Church planting is…difficult

I posted two days ago on some of the benefits of church planting. One thing I failed to mention was a negative of church planting. It is extremely difficult! Paul told the Corinthian church that he came to them in weakness, in fear, and in much trembling (1 Cor. 2:3). This is a powerful statement. You may say he used this expression in other instances in some of his other letters to address an urgent issue he was struggling with. But we do know that he had been beaten and imprisoned in Philippi, run out of Thessalonica and Berea, and mocked at on Mars Hill in Athens. This guy knew how difficult it was to do what he did. And what did Paul do? He planted churches. And sometimes he had some natural human inclinations to be fearful. He knew how difficult it was.

As my dad was writing the curriculum for a church planting course he designed entitled “City Change” (found here), he decided to address the issue of fear first. There’s a reason for that. How many times in your life have you been in a new environment? Whether it was going to school for the first time, moving to a new town and transferring schools because your dad’s job re-located the family, going off to college, working your first job, etc… These, and many other instances that push us into a new environment can be very fearful events.

Now imagine going to an unfamiliar city; a place where not a single person you know can be found, and attempting to plant a church from nothing. Sounds scary? Because it is. Paul went into Corinth by himself, knowing not one person, and began to build a church. This was unorthodox for Paul because he never went to a location without a team. Corinth was an exception but not for long because as we read in Acts 18, he joined forces with Aquila and Priscilla in verse 2 and then his boys Silas and Timothy joined him in verse 5 and then some great stuff started happening.Paul did everything he could to eliminate fear and a big part of it was to surround himself with a team. Maybe it was his lack of a team that caused him to be so fearful…just a thought.

I know the feeling of going to a city in which I can’t find a single person that I know. In 2001, my dad and mom and a good friend of mine packed up our stuff and moved from Southern California to Harrisonburg, Virginia to start the first Aletheia Church. I couldn’t have imagined doing that alone like Paul did. Even with having family and a good buddy there, I still had many fears. I left everything that was comfortable and convenient. I left my friends, other family members, my job, my ministry, and other opportunities, to go to a small Virginia town and start a church from the ground up in a city where nothing felt familiar. I was 2,500 miles from home and it felt like that in the beginning.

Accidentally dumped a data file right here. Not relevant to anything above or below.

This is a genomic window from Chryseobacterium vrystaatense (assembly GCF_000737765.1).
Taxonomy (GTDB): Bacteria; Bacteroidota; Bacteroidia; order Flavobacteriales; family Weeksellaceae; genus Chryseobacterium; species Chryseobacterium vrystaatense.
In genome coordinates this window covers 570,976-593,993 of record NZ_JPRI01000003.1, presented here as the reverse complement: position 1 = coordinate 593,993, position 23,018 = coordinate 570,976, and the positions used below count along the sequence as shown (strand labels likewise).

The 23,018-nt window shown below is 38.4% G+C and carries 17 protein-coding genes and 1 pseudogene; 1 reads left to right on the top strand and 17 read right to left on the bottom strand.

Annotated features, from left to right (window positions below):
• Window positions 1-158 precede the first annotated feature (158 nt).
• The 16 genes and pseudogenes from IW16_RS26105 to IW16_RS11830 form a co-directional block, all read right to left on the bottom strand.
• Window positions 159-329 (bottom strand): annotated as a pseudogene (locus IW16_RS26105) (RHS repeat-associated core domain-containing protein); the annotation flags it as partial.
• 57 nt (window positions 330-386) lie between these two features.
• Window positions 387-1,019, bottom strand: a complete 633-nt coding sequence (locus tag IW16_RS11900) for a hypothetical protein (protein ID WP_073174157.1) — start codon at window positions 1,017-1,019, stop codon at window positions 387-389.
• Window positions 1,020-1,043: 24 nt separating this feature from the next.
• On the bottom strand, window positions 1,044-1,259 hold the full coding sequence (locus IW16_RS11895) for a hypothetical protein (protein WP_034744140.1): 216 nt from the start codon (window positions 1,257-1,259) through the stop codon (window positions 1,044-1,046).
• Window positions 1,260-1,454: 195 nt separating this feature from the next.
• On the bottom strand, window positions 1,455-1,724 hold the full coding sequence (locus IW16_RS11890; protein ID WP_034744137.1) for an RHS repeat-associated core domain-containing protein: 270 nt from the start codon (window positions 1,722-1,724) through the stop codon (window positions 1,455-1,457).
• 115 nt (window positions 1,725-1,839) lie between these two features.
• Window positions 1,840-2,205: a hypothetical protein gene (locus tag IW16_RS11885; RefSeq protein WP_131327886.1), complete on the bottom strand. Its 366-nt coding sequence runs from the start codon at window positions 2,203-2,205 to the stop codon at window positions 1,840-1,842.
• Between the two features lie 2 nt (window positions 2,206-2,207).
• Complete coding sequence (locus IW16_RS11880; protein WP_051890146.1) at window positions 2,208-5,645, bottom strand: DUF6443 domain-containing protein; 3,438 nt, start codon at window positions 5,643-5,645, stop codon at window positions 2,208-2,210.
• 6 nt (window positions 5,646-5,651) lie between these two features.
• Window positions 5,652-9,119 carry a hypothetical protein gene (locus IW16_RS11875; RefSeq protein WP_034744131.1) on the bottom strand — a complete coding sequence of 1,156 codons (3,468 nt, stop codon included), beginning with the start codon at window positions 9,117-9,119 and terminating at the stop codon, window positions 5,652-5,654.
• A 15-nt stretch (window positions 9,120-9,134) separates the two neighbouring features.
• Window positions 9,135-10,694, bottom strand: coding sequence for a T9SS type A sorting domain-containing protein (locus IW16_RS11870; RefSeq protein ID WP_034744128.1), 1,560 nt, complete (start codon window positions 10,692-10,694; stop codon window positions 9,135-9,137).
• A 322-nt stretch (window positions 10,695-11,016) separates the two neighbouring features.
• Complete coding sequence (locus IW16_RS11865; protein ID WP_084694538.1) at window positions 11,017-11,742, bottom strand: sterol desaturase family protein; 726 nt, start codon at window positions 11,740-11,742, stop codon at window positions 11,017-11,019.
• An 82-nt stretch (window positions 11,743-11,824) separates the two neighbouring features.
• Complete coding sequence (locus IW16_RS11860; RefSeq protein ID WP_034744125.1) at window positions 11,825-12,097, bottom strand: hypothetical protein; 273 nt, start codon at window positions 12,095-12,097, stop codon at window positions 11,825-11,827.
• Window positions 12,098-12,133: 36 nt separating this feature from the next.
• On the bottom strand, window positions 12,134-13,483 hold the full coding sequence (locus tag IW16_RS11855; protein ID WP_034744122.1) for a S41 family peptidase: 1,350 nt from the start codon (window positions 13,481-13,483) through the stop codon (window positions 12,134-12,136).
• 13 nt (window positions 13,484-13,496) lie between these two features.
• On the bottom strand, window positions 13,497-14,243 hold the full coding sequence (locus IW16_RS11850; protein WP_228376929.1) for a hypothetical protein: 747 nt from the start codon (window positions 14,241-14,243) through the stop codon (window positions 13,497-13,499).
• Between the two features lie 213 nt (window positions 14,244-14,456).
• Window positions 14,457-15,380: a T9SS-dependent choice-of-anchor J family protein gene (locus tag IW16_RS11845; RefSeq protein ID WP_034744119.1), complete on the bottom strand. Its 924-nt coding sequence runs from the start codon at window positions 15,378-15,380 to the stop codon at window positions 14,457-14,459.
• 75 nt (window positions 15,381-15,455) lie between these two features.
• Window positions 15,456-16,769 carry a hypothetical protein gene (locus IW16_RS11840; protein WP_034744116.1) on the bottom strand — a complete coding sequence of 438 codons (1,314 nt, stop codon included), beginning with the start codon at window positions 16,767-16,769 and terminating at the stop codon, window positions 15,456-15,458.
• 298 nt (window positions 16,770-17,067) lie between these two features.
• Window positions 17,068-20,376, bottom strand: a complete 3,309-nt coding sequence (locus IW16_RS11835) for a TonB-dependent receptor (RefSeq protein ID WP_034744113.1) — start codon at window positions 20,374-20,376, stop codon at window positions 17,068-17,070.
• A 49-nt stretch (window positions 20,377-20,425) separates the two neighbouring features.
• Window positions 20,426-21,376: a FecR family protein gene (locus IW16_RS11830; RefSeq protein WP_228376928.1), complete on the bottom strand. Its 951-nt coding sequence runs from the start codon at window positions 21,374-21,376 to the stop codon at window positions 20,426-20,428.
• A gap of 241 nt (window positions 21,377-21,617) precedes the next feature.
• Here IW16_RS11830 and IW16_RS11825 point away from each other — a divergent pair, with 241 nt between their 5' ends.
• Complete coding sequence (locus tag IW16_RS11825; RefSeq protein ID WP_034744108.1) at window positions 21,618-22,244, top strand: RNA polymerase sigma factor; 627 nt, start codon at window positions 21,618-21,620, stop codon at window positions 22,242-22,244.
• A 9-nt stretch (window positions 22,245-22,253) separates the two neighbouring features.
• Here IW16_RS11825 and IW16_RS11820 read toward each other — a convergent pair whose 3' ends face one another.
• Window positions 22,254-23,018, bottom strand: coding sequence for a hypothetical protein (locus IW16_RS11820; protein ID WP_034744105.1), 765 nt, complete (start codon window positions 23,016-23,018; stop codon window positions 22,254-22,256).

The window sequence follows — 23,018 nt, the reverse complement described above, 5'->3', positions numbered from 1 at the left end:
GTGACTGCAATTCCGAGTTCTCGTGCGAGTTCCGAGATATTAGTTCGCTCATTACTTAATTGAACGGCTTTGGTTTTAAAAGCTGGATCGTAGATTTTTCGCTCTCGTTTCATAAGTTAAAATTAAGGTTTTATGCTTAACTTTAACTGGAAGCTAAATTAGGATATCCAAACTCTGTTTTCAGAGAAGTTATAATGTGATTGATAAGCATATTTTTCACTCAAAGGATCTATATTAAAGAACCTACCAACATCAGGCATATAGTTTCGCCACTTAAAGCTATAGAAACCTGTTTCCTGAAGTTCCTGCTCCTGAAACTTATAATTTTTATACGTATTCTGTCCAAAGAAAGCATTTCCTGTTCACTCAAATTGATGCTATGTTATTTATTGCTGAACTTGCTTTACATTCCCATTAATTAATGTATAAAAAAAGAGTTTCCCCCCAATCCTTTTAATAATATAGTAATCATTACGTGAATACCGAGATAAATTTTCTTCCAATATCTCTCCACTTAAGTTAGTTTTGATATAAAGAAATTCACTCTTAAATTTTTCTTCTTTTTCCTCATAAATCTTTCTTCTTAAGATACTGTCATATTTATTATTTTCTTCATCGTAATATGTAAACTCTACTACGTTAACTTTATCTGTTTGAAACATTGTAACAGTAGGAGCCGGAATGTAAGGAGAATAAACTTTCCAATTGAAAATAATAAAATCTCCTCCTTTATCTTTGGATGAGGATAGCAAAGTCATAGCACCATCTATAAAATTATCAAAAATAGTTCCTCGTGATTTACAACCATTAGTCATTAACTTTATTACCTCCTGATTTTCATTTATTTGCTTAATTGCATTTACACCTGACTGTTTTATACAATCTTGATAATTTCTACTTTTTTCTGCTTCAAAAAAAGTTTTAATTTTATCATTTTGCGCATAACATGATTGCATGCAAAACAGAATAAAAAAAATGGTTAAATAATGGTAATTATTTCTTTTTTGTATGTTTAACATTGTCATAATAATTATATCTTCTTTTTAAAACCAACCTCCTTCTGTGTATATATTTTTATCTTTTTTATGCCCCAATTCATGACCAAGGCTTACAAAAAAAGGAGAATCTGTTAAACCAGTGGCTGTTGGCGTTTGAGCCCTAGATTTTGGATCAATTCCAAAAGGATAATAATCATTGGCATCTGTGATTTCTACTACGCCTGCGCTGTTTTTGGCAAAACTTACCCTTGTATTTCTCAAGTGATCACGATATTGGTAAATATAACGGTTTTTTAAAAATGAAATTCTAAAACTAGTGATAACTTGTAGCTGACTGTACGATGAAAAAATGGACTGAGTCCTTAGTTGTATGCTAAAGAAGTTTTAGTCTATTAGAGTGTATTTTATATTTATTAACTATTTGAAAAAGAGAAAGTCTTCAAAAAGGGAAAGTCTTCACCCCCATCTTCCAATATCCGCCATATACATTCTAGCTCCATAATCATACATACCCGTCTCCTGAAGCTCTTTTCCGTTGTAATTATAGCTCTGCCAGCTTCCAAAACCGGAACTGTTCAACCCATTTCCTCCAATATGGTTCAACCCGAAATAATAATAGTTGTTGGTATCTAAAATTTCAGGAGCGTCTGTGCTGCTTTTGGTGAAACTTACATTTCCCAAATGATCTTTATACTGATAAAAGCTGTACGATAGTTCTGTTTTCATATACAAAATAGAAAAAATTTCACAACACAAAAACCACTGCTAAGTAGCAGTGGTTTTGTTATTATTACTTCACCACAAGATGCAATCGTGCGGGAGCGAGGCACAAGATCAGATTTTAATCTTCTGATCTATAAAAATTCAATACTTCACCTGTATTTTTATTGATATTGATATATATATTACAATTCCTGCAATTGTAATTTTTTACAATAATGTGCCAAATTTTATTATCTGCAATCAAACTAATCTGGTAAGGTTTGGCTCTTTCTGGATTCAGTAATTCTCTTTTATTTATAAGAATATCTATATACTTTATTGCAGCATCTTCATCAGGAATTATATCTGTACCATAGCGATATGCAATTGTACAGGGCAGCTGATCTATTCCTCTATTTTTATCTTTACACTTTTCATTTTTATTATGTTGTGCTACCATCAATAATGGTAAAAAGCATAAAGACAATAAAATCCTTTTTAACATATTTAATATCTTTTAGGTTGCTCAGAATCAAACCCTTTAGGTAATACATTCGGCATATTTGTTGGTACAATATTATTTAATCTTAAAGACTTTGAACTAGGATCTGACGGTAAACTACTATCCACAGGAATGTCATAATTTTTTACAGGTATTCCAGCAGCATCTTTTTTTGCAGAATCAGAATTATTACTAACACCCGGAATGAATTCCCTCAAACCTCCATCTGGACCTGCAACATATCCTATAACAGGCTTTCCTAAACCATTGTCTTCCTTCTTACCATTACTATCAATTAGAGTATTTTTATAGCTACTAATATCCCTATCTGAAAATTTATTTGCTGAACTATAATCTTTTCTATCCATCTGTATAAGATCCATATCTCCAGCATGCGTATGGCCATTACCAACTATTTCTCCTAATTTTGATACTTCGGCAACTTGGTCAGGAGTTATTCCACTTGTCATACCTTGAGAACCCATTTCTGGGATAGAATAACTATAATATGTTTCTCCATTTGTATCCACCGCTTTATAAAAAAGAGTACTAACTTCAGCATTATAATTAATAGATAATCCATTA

And the process to build the church wasn’t any easier or less fearful from that point on. We started that church with four people in my dad’s house. I remember many weeks thinking “are any of the people that we invited this week even going to come?” We spent so much time, energy, and resources trying to connect with the people in that college community. We made thousands of door-to-door visits, took dozens of people out for meals, and had hundreds over to the house for dinner. We invested in people’s lives and began to build friendships. The end result was wonderful but the process was painful and arduous. We didn’t really start seeing big time momentum until years after we began. There were many times we wanted to give up and throw in the towel. It was absolute torture on many instances.

Church planting, for the most part, is a process. That’s one of the biggest reasons why it is so difficult. We live in a culture that is so have-it-now oriented and everyone is so used to obtaining things immediately. Well, other than a few rare occurrences, it takes years to build a church off the ground. For this reason, I feel like church planting is the most difficult ministry endeavor in America. People (myself included) are too impatient. We don’t want to persevere because we hate the idea of doing something that is fearful at times and risky, and we certainly don’t want to be a part of something that requires years of huge amounts of effort, with little to no results.

What are your thoughts?

3 Comments

  • Kevin says:

    AP, thanks for writing these blogs man… money stuff. As my wife and I pray with our team about this I can honestly say that I am fearful. There is a calming sensation though that God brings when the weight of it all seems so large. It is HIS church, it will come in HIS timing, and HE will build it. In reality, knowing and understanding God’s sovereignty is the only thing that makes the task and calling not seem insurmountable. Thanks so much bro. We love you guys!

  • Jamie Limato says:

    Ap, Thanks for your friendship, partnership, and allowing me to be one of the Pastors in our network. The work you are doing through this blog is so helpful. Great to hear you put your thoughts, fears, and leadership insights out there. You truly are a gift. Blessing and love you man. The fear that we experience is only a part of the process and the reason why we must persevere in prayer.

  • CM E says:

    Ahhhhhhhhhh….and yet, God ALWAYS provides when we are in His will. Don’t allow psychological warfare to get in your head, Thanks for being real…and check your paypal account…

    Love,
    Cindy and Bill

Leave a Reply

XHTML: You can use these tags: <a href="" title=""> <abbr title=""> <acronym title=""> <b> <blockquote cite=""> <cite> <code> <del datetime=""> <em> <i> <q cite=""> <s> <strike> <strong>